By: Smita Gaith, Women Deliver
May 5 is International Day of the Midwife, a globally recognized day to acknowledge the life-saving work of midwives.
According to the International Confederation of Midwives (ICM), more than 340,000 women die preventable maternal deaths each year, and according to the World Health Organization, this number rose to 358,000 in 2008. For every woman who dies, an additional twenty experience infection, injury or disability.
Around the world, midwives play a valuable role in promoting maternal health and preventing needless maternal and newborn deaths. According to a UNFPA report titled “Towards MDG 5: Scaling up the Capacity of Midwives to Reduce Maternal Mortality and Morbidity,” professional midwives present a “low-technology, high-quality solution” to the problem of maternal mortality, which occurs in developing countries 99% of the time. In the same report, UNFPA outlines the many skills a professional midwife can offer in reducing maternal mortality and morbidity. For example, before and during pregnancy, midwives can be a critical source of advice and information. They can also provide family planning advice and materials. During pregnancy and labor, a trained midwife is able to recognize signs of problems in women and their newborns, and to refer a woman to the appropriate facility. When adequately trained, midwives can also provide emergency care. Through these skills, UNFPA believes that midwives play a key role in achieving MDGs 4 (reduce child mortality), 5 (improve maternal health) and 6 (combat HIV/AIDS, malaria and other diseases). In some countries, midwives also provide vaccination services.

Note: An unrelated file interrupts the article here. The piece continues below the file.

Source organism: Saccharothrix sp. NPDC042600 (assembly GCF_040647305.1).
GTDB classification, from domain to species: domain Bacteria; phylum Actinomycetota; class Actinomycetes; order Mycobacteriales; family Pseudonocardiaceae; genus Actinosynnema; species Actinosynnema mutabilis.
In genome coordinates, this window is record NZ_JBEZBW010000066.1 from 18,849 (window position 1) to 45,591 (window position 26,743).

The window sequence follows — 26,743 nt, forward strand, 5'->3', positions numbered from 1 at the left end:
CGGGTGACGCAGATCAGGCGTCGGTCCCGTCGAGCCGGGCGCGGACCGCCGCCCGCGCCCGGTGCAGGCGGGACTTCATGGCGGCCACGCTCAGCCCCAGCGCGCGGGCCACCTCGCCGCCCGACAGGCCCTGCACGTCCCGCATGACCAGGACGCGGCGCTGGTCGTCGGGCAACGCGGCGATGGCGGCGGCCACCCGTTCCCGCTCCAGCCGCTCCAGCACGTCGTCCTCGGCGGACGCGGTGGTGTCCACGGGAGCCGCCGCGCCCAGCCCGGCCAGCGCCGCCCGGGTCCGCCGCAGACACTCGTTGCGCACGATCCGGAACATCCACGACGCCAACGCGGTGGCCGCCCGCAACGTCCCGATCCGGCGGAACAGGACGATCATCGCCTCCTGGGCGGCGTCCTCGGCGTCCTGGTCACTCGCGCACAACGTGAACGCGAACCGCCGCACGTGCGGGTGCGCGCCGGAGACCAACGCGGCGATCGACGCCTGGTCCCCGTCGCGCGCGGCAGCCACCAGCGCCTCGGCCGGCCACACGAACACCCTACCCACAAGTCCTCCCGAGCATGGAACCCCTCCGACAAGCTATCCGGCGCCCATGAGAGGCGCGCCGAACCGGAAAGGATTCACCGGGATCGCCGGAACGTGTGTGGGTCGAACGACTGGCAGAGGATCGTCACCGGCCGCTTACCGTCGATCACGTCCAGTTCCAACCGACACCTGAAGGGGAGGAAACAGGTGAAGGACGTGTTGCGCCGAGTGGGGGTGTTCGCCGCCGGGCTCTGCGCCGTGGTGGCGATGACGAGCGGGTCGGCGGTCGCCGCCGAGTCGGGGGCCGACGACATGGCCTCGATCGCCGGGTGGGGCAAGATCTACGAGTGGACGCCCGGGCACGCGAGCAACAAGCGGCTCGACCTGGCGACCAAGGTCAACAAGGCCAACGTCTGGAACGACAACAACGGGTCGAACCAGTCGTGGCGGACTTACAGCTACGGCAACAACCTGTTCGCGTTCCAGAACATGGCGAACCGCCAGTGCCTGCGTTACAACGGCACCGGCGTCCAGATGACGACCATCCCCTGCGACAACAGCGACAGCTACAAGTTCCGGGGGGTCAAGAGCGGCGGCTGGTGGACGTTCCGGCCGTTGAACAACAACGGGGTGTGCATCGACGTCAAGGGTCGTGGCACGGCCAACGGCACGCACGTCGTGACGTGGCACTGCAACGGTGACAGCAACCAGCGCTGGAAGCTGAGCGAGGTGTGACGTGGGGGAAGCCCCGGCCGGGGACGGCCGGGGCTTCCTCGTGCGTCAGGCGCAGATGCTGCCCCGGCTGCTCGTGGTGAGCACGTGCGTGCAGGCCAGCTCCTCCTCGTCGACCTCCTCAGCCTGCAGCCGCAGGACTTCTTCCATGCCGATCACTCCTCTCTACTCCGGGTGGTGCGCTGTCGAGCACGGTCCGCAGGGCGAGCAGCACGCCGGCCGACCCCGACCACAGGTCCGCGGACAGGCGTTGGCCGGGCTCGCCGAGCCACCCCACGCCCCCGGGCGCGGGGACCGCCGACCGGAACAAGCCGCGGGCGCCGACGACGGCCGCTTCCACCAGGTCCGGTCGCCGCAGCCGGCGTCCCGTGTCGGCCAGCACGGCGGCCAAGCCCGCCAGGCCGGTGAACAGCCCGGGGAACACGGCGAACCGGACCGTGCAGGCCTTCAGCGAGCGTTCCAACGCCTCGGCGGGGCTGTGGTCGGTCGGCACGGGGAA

To highlight the value of midwives around the world, many organizations are providing materials to explain the role of midwives as skilled birth attendants, pre-natal and post-natal care providers, and family planning counselors.
- The ICM has offered an advocacy package on their website, including a “Midwives Save Lives” wall planner.
- Health Workers Count has developed a film called Going the Distance, which draws attention to the distances some women must travel to reach a midwife, and the need to support the inclusion and recognition of midwives in countries with shortages. They are also inviting others to share their activities and campaign stories on their website.
- White Ribbon Alliance in Tanzania has produced a short film, called What I Want is Simple. The purpose is to improve public perception of midwives and mobilize support for advocacy.
Flickr photograph via Roomnoir